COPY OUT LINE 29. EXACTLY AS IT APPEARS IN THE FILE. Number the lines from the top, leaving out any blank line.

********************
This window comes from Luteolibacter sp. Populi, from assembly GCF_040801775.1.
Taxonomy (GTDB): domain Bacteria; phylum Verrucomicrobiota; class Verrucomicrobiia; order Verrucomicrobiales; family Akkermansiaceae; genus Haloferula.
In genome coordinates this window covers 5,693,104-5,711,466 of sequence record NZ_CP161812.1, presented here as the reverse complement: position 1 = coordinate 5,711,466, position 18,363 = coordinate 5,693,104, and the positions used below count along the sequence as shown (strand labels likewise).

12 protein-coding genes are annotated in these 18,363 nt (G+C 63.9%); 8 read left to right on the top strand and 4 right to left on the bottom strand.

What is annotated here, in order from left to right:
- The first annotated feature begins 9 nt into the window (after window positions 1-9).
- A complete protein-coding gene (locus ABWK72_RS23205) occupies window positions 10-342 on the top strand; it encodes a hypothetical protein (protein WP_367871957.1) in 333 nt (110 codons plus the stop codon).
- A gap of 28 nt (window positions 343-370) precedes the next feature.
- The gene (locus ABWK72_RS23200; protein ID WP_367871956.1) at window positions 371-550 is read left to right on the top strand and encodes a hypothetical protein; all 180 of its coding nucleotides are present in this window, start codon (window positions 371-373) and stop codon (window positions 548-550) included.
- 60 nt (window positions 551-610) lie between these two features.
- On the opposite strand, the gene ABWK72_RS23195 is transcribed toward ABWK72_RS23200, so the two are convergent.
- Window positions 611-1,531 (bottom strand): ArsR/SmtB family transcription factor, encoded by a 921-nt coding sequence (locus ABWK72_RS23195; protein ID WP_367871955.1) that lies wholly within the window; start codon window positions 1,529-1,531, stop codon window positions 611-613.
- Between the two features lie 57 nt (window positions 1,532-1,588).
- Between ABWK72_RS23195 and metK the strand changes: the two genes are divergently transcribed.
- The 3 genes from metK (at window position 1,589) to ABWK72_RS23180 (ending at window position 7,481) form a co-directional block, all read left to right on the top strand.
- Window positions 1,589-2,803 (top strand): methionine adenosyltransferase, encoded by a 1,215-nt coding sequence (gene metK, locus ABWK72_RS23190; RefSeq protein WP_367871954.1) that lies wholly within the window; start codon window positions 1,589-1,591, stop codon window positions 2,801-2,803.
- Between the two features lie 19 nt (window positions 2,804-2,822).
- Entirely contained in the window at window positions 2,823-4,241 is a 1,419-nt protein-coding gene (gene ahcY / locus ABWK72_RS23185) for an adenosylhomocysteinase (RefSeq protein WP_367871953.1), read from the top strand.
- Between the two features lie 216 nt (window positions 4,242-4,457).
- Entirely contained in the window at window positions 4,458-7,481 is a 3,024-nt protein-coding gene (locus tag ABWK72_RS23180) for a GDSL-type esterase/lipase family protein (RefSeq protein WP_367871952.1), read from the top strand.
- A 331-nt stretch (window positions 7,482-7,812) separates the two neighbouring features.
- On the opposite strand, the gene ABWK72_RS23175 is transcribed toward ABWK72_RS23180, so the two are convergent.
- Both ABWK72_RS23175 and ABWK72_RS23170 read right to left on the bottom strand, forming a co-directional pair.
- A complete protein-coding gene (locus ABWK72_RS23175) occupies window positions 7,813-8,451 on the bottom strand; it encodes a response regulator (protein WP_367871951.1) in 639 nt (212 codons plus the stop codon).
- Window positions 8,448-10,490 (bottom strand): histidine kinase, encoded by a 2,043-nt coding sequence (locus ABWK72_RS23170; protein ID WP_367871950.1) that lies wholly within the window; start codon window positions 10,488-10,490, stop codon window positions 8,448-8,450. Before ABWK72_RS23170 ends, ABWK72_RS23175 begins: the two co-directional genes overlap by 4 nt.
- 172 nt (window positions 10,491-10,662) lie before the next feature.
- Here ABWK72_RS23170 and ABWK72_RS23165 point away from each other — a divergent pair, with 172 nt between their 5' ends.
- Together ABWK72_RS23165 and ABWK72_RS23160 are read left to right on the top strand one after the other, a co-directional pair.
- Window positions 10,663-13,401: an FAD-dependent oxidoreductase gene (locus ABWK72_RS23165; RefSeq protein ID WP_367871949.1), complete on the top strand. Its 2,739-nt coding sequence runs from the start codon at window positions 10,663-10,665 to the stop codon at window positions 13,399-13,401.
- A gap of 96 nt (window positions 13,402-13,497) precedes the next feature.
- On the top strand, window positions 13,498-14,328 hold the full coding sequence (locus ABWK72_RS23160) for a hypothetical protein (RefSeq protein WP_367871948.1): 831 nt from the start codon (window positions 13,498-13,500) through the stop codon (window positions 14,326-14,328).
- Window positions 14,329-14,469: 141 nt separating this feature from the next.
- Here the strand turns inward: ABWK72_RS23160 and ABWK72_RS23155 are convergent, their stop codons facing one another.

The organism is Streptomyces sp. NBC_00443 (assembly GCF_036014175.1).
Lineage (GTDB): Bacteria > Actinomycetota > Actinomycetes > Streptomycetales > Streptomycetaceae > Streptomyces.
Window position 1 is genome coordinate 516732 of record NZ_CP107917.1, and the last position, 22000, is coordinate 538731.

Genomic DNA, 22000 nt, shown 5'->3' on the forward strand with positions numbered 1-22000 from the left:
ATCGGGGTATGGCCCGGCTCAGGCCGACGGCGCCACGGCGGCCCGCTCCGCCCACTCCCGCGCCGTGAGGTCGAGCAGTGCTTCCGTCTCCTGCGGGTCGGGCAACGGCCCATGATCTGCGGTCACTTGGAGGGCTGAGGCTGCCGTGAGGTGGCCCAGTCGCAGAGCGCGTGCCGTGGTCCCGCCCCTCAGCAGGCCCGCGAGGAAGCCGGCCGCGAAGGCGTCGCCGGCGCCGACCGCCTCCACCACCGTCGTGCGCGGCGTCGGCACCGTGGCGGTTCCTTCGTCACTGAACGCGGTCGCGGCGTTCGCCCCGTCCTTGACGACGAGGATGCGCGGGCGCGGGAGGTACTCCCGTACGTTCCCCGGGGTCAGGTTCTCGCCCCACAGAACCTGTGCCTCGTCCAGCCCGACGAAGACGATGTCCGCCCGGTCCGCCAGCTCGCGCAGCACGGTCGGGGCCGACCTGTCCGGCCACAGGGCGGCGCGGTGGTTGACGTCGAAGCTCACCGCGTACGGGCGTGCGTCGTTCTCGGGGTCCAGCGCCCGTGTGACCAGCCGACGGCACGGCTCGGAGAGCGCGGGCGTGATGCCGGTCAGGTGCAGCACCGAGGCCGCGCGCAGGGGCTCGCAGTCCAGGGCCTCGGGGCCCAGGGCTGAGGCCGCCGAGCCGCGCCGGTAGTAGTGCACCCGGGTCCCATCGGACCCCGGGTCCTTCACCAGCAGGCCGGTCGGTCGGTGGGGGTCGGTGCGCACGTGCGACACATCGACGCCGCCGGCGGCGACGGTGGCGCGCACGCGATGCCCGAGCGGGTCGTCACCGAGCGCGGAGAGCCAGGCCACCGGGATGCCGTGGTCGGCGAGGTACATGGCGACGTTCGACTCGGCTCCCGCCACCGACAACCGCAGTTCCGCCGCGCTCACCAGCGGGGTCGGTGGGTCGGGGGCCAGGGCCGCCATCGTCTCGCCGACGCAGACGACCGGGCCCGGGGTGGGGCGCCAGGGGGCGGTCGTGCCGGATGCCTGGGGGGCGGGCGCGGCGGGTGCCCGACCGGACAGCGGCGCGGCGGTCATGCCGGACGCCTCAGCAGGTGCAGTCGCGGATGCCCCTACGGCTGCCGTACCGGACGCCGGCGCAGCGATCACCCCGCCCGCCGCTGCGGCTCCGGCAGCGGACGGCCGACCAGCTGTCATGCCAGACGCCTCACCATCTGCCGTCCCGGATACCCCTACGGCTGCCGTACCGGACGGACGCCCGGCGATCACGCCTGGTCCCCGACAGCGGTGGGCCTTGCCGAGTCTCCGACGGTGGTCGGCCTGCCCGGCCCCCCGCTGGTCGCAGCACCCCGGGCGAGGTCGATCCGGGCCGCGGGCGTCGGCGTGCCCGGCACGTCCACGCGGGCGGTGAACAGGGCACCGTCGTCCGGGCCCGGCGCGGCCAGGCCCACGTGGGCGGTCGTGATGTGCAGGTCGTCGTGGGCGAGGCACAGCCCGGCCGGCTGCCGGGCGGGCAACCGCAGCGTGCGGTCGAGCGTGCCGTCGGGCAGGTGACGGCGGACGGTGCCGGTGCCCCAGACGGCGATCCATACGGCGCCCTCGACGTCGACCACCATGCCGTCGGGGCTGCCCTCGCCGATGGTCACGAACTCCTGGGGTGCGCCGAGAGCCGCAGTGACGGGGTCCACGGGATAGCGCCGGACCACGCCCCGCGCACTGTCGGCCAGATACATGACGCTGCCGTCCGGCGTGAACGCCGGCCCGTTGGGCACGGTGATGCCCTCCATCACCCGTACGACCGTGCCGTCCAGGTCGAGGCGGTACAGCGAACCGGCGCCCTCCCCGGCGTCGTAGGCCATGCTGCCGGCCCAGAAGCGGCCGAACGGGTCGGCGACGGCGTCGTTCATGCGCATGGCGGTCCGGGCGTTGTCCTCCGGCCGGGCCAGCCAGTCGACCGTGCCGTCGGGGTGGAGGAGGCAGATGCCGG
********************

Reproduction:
- Window positions 10,663-13,401: an FAD-dependent oxidoreductase gene (locus ABWK72_RS23165; RefSeq protein ID WP_367871949.1), complete on the top strand. Its 2,739-nt coding sequence runs from the start codon at window positions 10,663-10,665 to the stop codon at window positions 13,399-13,401.